Date of Award

8-2000

Degree Type

Thesis

Degree Name

Master of Arts

Major

Anthropology

Major Professor

Andrew Kramer

Committee Members

Richard Jantz, Lyle Konigsberg

Abstract

Body size has been recognized by several authors as one of the most important parameters affecting the biology of an organism. It has been argued that body size plays roles in metabolic cost, mobility, thermoregulation, and foraging strategy. For extinct species body masses can only be estimated using fossil remains and extant reference samples. To accurately estimate body mass the reference sample must have the same relationship between body mass and skeletal elements. Establishing a reference sample with similar body proportions as the fossil species is imperative.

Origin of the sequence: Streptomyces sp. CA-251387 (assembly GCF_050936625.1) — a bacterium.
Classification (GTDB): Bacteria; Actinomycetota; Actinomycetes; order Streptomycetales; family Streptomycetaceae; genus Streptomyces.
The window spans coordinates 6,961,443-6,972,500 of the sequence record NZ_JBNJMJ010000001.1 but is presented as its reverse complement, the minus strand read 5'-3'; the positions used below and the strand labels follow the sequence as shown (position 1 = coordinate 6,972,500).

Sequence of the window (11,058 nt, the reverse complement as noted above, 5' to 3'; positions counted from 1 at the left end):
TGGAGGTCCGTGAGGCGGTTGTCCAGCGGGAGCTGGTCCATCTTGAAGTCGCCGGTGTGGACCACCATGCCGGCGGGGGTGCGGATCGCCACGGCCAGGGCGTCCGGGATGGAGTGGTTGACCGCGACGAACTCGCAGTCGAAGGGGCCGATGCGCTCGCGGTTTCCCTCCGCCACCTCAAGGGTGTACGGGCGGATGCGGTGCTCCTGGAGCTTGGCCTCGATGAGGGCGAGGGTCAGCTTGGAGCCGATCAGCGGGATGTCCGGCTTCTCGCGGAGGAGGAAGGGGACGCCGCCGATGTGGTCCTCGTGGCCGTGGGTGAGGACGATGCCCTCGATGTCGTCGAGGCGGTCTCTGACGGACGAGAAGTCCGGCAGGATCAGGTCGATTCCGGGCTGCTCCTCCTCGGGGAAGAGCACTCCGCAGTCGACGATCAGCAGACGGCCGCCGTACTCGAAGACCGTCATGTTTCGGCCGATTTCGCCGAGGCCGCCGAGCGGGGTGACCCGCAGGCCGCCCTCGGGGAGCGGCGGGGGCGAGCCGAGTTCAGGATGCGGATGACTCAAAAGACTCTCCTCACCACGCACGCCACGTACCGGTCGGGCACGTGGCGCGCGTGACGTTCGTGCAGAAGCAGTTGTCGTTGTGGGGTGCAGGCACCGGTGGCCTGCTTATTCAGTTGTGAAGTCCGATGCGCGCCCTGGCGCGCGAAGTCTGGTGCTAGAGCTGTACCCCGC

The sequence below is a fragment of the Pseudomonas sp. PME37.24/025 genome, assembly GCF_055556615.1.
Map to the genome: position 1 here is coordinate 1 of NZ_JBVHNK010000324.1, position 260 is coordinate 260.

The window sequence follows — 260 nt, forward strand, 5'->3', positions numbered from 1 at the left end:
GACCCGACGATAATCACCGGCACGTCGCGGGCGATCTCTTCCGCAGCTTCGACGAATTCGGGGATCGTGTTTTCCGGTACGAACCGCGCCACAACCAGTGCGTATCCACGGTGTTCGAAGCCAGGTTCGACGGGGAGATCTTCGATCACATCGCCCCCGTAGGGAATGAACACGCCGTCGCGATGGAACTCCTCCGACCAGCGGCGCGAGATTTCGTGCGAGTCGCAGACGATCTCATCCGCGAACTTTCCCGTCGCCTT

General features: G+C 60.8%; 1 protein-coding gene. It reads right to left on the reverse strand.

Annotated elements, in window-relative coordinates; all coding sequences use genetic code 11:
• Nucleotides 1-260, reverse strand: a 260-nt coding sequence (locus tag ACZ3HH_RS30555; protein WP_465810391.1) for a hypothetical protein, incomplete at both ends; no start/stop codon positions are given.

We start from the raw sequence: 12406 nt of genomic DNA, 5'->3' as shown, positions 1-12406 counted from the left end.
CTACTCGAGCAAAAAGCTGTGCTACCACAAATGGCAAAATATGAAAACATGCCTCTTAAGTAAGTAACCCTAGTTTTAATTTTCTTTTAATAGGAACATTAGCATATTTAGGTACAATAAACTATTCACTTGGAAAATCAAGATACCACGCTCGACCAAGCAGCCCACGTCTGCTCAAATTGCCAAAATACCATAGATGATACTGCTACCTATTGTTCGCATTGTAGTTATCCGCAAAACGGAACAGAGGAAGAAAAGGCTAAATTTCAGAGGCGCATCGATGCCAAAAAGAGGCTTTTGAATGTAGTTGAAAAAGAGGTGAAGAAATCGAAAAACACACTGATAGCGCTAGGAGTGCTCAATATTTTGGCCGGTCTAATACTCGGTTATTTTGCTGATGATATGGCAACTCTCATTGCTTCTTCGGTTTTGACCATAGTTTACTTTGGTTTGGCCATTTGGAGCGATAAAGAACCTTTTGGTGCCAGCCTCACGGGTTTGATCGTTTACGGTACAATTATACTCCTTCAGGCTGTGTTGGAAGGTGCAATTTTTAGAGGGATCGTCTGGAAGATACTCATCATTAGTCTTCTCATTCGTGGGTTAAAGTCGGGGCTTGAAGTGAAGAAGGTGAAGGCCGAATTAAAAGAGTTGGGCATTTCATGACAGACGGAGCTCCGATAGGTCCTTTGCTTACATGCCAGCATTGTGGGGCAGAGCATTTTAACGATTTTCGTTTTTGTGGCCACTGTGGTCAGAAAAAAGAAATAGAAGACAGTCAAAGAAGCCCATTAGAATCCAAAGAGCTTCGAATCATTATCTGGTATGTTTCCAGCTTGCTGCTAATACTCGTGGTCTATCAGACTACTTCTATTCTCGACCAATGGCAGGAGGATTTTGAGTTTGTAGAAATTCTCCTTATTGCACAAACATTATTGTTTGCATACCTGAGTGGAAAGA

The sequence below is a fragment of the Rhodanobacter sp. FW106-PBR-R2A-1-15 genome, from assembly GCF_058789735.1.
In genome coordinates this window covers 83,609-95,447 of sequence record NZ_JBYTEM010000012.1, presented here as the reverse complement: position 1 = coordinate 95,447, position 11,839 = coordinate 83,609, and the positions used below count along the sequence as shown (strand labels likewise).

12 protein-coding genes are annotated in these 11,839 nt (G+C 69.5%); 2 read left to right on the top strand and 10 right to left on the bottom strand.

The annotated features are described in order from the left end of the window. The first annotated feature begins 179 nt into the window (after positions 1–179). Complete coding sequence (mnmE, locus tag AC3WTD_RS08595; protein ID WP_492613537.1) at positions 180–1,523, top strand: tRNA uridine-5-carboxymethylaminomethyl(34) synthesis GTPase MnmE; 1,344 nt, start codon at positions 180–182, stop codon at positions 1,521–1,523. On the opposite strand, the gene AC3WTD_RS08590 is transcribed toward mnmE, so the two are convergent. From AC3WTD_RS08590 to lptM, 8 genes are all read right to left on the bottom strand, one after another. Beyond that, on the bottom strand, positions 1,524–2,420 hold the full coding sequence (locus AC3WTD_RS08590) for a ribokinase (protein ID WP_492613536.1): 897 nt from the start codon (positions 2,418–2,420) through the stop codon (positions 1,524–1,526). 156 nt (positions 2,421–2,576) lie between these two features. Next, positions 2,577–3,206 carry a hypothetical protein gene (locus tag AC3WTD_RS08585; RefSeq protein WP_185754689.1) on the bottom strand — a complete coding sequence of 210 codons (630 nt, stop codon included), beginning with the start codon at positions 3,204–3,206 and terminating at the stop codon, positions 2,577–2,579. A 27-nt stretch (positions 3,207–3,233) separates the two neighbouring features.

The purpose of this study is to investigate forelimb to hindlimb joint surface area proportions and articular surface curvature in the Australopithecus afarensis specimen AL 288-1 “Lucy”. This specimen is compared to reference samples of humans, African apes, and orangutans to determine which most accurately reflects the joint surface area proportions and joint curvature observed in “Lucy”. Joint surface area and articular surface curvature are known to be related to body mass and locomotor repertoire and hence provide clues about body proportions, locomotor and postural behaviors. Findings in this analysis indicate that “Lucy” is a mosaic of human and pongid postcranial joint features. Analyses of joint surface area reveal proportions intermediate between apes and humans but which suggest heavy reliance on the hindlimbs for locomotion. Analyses of joint curvature reveal highly curved joint surfaces consistent with high mobility and multidirectional stability indicative of an arboreal component to Lucy’s locomotor repertoire.

Files over 3MB may be slow to open. For best results, right-click and select "save as..."

Included in

Anthropology Commons

Share

COinS